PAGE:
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Fortae v. Holland

July 18, 2002

JIM L. FORTAE, PLAINTIFF-APPELLEE,
v.
JAMES W. HOLLAND AND JOHN STOREY AND ROSE STOREY, D/B/A STOREYLAND MOBILE HOME PARK, DEFENDANTS-APPELLANTS, AND DELBERT AKERS AND CAROUSEL BUILDING COMPANY, DEFENDANTS-APPELLEES.



Appeal from the Circuit Court of Madison County. No. 97-L-1063 Honorable Nicholas G. Byron, Judge, presiding.

The opinion of the court was delivered by: Justice Goldenhersh

UNPUBLISHED

James W. Holland and John Storey and Rose Storey, doing business as Storeyland Mobile Home Park (Storeyland) (collectively defendants), appeal from a judgment of the circuit court of Madison County awarding damages to Jim L. Fortae (plaintiff) for personal injuries. On appeal, defendants raise numerous issues. This court affirms.

I. FACTS

Delbert Akers was driving a semitruck that was hauling part of a manufactured home. Acting as lead vehicle was a pickup truck driven by defendant Holland. The truck driven by Akers collided with the rear end of the vehicle driven by Holland, forcing Holland's vehicle into a lane of oncoming traffic. The Holland vehicle then collided with a vehicle in which plaintiff was a passenger.

Plaintiff filed suit, originally naming Holland, John Storey and Rose Storey, doing business as Storeyland Mobile Home Park, Akers, and Carousel Building Company (Carousel) as defendants. Subsequent to the trial court's finding of a good-faith settlement, Akers and Carousel were released. Plaintiff amended his complaint to allege in-concert liability against Holland and Storeyland. The court denied cross-motions for summary judgment on the claims of in-concert liability, and the case proceeded to a jury trial.

At the trial, both Holland and Akers described how the accident occurred. Holland testified that while he was driving southbound on Route 111, he noticed a couple of vehicles two to three blocks ahead of him slowing down. Holland had been driving approximately 55 miles per hour and began slowing down. At this time, according to Holland, Akers was approximately a half mile behind him. As Holland approached the location he had seen the brake lights, he saw a dog enter the roadway. At that point, the speed limit was 55 miles per hour, and Holland was traveling approximately 20 to 25 miles per hour. Holland testified that he had been applying his brakes up until this time and that he did not apply them harder upon seeing the dog enter the road. Holland testified that, due to a temporary loss of consciousness he suffered from the accident, the last thing he remembers is looking in his rearview mirror and seeing the Akers vehicle immediately behind him striking the rear of his vehicle. Holland was confronted with his deposition testimony that from the time he first saw the other vehicles until the time of the accident three to five minutes had passed, but he stated at the trial that it could have taken less time.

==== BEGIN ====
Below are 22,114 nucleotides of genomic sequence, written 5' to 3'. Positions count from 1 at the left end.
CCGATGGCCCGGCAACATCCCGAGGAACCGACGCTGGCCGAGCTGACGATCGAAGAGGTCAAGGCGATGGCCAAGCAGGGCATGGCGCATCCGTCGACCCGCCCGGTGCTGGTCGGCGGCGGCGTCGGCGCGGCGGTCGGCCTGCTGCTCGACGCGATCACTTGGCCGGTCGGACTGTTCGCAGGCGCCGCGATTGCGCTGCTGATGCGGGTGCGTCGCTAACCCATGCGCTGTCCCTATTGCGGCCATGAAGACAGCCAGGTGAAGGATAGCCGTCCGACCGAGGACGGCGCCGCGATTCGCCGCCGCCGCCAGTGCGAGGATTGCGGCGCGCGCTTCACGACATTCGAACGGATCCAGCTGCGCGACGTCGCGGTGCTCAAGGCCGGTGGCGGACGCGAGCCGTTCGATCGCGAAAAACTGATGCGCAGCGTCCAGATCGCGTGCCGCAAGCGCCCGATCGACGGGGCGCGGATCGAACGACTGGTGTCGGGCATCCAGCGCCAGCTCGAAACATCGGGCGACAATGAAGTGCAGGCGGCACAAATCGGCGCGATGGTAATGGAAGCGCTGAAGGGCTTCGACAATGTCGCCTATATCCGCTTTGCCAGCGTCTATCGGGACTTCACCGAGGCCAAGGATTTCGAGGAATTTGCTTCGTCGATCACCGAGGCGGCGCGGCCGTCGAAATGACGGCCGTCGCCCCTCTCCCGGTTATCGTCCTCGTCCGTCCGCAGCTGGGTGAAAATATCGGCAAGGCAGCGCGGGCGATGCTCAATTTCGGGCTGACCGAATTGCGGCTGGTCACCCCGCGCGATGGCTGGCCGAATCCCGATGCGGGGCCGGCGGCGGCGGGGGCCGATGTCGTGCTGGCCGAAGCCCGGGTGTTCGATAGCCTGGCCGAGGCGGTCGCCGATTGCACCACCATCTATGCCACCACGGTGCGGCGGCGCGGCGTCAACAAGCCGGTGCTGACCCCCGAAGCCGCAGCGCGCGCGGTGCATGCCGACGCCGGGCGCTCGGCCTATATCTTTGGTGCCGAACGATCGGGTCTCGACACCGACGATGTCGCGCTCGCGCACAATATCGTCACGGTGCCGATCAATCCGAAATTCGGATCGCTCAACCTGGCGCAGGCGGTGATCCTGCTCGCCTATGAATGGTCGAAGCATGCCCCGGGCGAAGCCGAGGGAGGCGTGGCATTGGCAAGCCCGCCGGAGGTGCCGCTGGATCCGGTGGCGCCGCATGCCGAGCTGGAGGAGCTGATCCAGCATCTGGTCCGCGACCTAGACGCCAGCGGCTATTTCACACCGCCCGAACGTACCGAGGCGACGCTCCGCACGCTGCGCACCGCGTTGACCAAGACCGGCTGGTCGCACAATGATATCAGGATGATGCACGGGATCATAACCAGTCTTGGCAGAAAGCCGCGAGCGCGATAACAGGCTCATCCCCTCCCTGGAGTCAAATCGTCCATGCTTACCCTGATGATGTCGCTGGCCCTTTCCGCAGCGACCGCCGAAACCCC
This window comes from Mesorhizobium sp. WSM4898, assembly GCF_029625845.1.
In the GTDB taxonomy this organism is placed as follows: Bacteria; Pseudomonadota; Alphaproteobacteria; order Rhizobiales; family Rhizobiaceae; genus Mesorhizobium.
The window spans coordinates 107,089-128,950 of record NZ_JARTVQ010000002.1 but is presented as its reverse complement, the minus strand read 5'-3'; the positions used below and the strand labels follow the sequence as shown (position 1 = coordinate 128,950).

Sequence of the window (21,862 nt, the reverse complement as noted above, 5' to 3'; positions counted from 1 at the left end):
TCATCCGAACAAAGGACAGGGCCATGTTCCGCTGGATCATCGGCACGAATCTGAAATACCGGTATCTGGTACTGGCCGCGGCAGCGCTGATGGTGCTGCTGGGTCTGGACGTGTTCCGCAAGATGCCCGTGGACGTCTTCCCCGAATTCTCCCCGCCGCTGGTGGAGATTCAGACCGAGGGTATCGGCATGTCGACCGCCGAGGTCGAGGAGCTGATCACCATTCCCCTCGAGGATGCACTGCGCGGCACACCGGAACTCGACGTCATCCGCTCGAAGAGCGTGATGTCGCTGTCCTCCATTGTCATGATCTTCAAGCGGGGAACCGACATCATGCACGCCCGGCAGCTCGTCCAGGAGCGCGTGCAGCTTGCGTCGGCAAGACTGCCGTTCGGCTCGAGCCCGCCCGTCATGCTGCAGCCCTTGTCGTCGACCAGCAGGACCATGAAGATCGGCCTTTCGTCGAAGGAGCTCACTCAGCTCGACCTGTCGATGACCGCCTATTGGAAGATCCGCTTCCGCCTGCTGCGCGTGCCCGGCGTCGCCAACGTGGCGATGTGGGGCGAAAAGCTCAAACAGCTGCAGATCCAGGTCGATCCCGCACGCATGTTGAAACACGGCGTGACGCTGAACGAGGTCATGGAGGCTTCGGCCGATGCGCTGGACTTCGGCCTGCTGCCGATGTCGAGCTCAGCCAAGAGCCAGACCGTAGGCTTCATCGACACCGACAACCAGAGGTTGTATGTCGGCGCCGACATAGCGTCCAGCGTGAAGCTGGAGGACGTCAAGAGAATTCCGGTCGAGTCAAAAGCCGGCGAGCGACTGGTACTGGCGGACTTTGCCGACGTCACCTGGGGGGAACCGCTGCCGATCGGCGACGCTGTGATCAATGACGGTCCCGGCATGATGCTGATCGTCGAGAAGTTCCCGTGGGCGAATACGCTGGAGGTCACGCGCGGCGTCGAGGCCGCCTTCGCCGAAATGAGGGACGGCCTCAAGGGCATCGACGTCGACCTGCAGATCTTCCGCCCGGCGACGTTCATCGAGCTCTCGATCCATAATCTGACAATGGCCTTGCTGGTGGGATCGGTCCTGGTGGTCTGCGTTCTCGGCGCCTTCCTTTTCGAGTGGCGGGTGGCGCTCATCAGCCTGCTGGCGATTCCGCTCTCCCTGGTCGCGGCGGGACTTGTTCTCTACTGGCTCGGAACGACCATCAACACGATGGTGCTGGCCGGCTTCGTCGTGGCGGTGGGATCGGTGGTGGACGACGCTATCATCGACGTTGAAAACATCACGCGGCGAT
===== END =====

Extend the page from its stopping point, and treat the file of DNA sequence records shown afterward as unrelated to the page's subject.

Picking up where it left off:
Holland testified that his responsibilities as a lead vehicle included maintaining a distance of between a quarter mile and a half mile away from the transport vehicle when the traffic allowed and notifying the transport vehicle of dangers when possible, via CB radio. Holland testified that he had his hand on the CB radio at the time of the accident but had been unable to use it to contact Akers.

Akers testified that both vehicles had come to a stop at a stop sign prior to the accident and were gaining speed. Akers had reached the speed of 45 miles per hour, and Holland had reached the speed of 55 miles per hour, bringing the distance between the two vehicles to 250 feet. Akers stated that he was not trying to increase the distance between the two vehicles at that time because he was trying to build up speed with the trailer. Akers testified that he then observed Holland slow down and come to a stop but that he was unable to avoid a collision. Akers pled guilty to a citation for the failure to reduce speed to avoid an accident.

Akers testified he believed that the load for his vehicle was too heavy and was unsafe. Akers testified that when making a transport, drivers should keep a distance of a quarter mile to a half mile between them and should stay in constant CB alert in order to give the driver of the transport additional time to brake. Both Akers and Holland testified that, as far as they knew, the radios were working at the time of the accident.

Akers testified that in another incident earlier on the day of the accident, Holland had made an abrupt stop near a Blockbuster Video store. Akers stated that when this occurred, he yelled at Holland on the radio and told him that he should not make such stops because the transport was a heavy load. Akers testified that Holland did not respond. Holland testified that he had not heard Akers make any prior comments about sudden stopping.

The court denied defendants' motions for a directed verdict, made at the end of plaintiff's case and at the close of the evidence. The jury returned a verdict awarding damages to plaintiff. Defendants appeal.

II. ANALYSIS

[Nonpublishable text under Supreme Court Rule 23 (166 Ill. 2d R. 23) omitted here.]

In-Concert Liability

Defendants contend that the jury instructions misstated the law regarding "in concert" liability. We note initially that the issues regarding jury instructions were waived by defendants. Defendants failed to tender opposing instructions on the issues of the applicable burden of proof and the definition of in-concert liability. Defendants waived the issues stemming from these instructions, including their arguments regarding clear and convincing evidence, by failing to submit the instructions to the trial court. Vojas v. K-Mart Corp., 312 Ill. App. 3d 544, 549, 727 N.E.2d 397, 401 (2000); Aguinaga v. City of Chicago, 243 Ill. App. 3d 552, 575, 611 N.E.2d 1296, ...


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